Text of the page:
Steeles and Sleeps

June 21, 2011
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Over the years – (but especially last year) – the Cavaliers have done well uncovering the Draft’s diamonds in the rough. Every year, a few players slip through the cracks on Draft night. Whether that means that they fall through the first round or out of the Draft altogether, it’s a process that baffles front offices when late June rolls around. Last season, the Wine and Gold’s rotation featured a slew of second-rounders like Boobie Gibson, Ryan Hollins, Ramon Sessions, Anderson Varejao and Luke Harangody. Last season, the Wine and Gold’s rotation featured a slew of second-rounders like Boobie Gibson, Ryan Hollins, Ramon Sessions, Anderson Varejao and Luke Harangody.

Every year, a few players slip through the cracks on Draft night. Whether that means that they fall through the first round or out of the Draft altogether, it’s a process that baffles front offices when late June rolls around. Last season, the Wine and Gold’s rotation featured a slew of second-rounders like Boobie Gibson, Ryan Hollins, Ramon Sessions, Anderson Varejao and Luke Harangody. And Cleveland’s brass even uncovered a couple gems that fell through Draft night altogether – like Samardo Samuels and Manny Harris.

Just the past few Drafts have produced (or not produced) their share of steals and sleepers – players like Landry Fields, Wesley Matthews, DeJuan Blair, Chase Budinger, Omer Asik, DeAndre Jordan and Marc Gasol.

So when the big names are off the board this Thursday, don’t think that there aren’t contributors lurking in the second round and beyond. And when the Wine and Gold is on the clock at picks No. 32 and 54, they might just find a player we’ll one day include among the aforementioned steals and sleepers of the Draft.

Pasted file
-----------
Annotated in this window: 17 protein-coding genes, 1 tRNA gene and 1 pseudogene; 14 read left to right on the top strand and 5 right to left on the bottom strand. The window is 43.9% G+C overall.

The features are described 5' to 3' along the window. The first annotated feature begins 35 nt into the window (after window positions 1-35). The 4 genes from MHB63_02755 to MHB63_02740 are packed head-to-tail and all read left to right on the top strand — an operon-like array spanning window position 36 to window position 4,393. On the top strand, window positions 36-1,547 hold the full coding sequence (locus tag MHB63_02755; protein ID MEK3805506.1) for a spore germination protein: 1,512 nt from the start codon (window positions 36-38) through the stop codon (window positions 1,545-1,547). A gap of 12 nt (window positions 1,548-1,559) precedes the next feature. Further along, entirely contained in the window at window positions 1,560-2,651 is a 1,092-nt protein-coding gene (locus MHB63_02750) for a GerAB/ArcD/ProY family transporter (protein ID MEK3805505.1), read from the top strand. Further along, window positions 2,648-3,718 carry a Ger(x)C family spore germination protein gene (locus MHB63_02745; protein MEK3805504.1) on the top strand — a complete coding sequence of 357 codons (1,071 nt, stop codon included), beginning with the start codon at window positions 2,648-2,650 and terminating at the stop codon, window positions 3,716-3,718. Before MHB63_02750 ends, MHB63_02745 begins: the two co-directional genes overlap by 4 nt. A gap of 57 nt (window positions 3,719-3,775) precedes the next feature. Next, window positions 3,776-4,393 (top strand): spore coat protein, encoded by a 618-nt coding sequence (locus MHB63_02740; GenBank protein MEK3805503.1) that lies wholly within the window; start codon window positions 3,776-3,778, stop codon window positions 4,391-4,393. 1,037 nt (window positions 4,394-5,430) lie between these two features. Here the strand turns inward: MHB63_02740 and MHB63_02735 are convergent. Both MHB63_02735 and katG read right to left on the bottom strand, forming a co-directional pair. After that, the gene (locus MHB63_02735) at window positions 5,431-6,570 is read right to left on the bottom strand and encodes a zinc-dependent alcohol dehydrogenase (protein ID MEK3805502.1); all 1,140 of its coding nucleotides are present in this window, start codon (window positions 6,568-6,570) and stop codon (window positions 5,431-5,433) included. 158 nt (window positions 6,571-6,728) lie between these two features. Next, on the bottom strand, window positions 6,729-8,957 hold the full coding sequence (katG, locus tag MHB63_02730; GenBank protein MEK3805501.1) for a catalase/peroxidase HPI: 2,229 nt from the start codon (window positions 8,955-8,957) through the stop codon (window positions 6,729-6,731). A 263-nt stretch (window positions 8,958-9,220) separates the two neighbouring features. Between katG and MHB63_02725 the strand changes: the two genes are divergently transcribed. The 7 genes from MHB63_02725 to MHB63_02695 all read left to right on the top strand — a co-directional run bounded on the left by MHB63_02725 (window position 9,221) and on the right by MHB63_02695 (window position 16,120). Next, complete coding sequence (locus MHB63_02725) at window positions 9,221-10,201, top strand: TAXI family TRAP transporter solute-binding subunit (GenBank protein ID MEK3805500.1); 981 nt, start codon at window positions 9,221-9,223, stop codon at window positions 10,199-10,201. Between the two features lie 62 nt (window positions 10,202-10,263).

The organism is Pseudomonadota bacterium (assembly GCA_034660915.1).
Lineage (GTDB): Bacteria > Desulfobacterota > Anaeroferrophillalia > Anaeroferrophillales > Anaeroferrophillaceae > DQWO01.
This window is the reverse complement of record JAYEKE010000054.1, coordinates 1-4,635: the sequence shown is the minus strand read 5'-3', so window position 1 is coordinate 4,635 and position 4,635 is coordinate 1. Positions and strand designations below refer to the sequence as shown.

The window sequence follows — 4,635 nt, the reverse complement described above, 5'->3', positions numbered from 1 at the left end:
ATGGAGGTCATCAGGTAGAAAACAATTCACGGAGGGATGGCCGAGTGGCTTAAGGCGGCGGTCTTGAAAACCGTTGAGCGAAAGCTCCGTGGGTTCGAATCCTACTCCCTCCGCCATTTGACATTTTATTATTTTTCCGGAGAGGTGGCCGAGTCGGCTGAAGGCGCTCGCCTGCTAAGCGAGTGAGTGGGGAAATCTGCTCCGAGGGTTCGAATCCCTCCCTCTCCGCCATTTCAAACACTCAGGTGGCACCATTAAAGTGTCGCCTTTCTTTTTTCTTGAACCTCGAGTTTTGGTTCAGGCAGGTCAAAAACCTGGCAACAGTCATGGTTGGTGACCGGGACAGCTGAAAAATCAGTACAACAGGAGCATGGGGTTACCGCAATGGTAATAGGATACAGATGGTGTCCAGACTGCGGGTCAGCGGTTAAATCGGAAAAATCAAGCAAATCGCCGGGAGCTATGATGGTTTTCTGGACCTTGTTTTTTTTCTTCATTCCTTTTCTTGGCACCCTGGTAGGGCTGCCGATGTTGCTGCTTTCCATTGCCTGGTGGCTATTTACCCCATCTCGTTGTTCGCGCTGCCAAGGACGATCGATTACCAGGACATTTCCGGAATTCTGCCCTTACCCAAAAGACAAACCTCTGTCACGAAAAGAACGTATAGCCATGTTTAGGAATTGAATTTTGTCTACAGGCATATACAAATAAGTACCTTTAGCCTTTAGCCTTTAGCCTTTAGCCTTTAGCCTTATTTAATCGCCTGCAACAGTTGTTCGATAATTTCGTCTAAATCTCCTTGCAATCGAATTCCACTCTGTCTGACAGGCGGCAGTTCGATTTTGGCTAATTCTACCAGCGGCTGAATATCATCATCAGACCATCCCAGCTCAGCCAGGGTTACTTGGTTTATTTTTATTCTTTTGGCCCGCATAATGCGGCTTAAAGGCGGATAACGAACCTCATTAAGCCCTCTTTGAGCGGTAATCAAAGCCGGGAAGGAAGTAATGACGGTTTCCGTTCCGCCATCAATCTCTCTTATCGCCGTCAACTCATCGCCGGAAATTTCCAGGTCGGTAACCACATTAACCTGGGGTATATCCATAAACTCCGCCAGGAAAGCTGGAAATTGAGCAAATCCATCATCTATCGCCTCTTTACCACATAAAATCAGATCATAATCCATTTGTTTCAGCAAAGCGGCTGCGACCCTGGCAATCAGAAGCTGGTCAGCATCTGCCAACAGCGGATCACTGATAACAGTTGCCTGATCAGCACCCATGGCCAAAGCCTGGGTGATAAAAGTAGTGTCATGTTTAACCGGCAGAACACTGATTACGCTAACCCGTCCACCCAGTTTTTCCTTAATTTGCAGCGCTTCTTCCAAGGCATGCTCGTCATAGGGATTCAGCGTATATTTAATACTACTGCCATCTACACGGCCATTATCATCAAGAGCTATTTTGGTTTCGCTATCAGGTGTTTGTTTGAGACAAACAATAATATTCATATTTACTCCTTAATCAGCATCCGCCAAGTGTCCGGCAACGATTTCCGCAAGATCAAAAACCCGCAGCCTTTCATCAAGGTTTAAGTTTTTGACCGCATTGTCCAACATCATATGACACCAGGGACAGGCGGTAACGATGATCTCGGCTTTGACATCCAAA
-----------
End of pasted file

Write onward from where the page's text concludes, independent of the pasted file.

Only time will tell ...


Davis Bertans – F – 6-10, 211 – Latvia
Strengths: Excellent mechanics, high release and length make him a dangerous shooter; mobile, though not necessarily quick; strong court vision and decent passing ability; has been labeled the best pure shooting international player since Dirk Nowitzki.
Weaknesses: Somewhat one-dimensional; at just 211 pounds, is thin for either forward position; not a threat to get to the rim and gets crowded by defenders.
How he could help the Cavs: The Cavaliers have some solid big men on the roster, but none who – at 6-10 – can pop out and can the three.

Diante Garrett – G – 6-5, 180 – Iowa State
Strengths: Great size and length for the point guard position; is good in both pick-and-roll and isolation situations; improved shooting from both three-point range and the stripe; good NBA pedigree – his father was former NBA player and he was coached by Fred Hoiberg at Iowa State.
Weaknesses: Doesn’t get to the rim often; still not viewed as a great shooter; incredibly turnover-prone; will likely be a bench player at the next level.
How he could help the Cavs: Once again, the Cavaliers would love to add an athletic wing player to their backcourt, and Byron Scott has no problem playing two lead guards together.